The Blackhouse at the Highland Village is one of the 1st buildings you'll visit. Costumed animators inside the house will tell about how the Scots lived.
The kids will love the farm animals in the village. There are Soay Sheep, pigs, Highland Cattle and a Clydesdale Horse. All of these farm animals were central to the life of the Scots in Scotland and once they emigrated to Nova Scotia.
The white Pioneer Church has a central location at the top of the hill. It can be seen from a distance and is seen as a symbol of the village. Small concerts are held in the church throughout the season. Faith was a large of the Scots lifestyle and they brought it with them to the new home in Nova Scotia.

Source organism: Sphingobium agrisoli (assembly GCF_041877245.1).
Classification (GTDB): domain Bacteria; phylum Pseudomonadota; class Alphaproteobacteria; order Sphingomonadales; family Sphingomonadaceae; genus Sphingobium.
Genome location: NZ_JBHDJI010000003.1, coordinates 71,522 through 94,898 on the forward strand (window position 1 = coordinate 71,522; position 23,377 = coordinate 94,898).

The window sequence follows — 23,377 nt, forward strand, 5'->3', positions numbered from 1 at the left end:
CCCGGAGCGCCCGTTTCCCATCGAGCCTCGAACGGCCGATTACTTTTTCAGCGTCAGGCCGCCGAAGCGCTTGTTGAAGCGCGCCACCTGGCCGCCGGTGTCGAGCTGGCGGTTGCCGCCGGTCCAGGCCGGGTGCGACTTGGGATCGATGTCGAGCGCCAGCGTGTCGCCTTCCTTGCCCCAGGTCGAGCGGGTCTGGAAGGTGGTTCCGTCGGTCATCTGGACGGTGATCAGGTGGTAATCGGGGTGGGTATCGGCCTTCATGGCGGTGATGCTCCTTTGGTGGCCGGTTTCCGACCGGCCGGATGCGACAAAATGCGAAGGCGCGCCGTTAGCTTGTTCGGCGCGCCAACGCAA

The Carding Mill at the village dates to 1883 and is still operational. After sheep were sheared the farmer would bring the wool to the Carding Mill. The milling process would then disentangle and clean the wool to make it ready for spinning and weaving. We were lucky to get a demonstration when we were there.
The Sawmill is also operational and we were treated to a demonstration as well. You can see a large piece of wood in the picture below. This was sliced into very thin sheets of shingles when we were there. The wood milled here is used throughout the village.
The views of the Bras d'Or lake from the Highland Village are exceptional. This area is one of the most scenic in Cape Breton. Make sure you take the time during your visit to stop and enjoy the view.